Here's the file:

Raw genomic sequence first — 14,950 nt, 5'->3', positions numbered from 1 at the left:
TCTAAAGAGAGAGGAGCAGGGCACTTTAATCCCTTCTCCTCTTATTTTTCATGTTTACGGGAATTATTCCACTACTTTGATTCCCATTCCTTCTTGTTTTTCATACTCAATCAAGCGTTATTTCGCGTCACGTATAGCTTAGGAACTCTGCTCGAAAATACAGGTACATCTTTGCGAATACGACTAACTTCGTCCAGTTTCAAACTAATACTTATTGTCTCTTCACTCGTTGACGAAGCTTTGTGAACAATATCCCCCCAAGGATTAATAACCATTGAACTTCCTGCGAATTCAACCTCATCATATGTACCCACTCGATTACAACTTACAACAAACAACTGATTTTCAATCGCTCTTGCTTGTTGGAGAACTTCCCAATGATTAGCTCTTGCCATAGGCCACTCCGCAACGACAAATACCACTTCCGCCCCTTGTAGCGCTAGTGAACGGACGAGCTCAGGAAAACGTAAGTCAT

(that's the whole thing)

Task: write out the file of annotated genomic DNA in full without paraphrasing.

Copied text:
Raw genomic sequence first — 14,950 nt, 5'->3', positions numbered from 1 at the left:
TCTAAAGAGAGAGGAGCAGGGCACTTTAATCCCTTCTCCTCTTATTTTTCATGTTTACGGGAATTATTCCACTACTTTGATTCCCATTCCTTCTTGTTTTTCATACTCAATCAAGCGTTATTTCGCGTCACGTATAGCTTAGGAACTCTGCTCGAAAATACAGGTACATCTTTGCGAATACGACTAACTTCGTCCAGTTTCAAACTAATACTTATTGTCTCTTCACTCGTTGACGAAGCTTTGTGAACAATATCCCCCCAAGGATTAATAACCATTGAACTTCCTGCGAATTCAACCTCATCATATGTACCCACTCGATTACAACTTACAACAAACAACTGATTTTCAATCGCTCTTGCTTGTTGGAGAACTTCCCAATGATTAGCTCTTGCCATAGGCCACTCCGCAACGACAAATACCACTTCCGCCCCTTGTAGCGCTAGTGAACGGACGAGCTCAGGAAAACGTAAGTCAT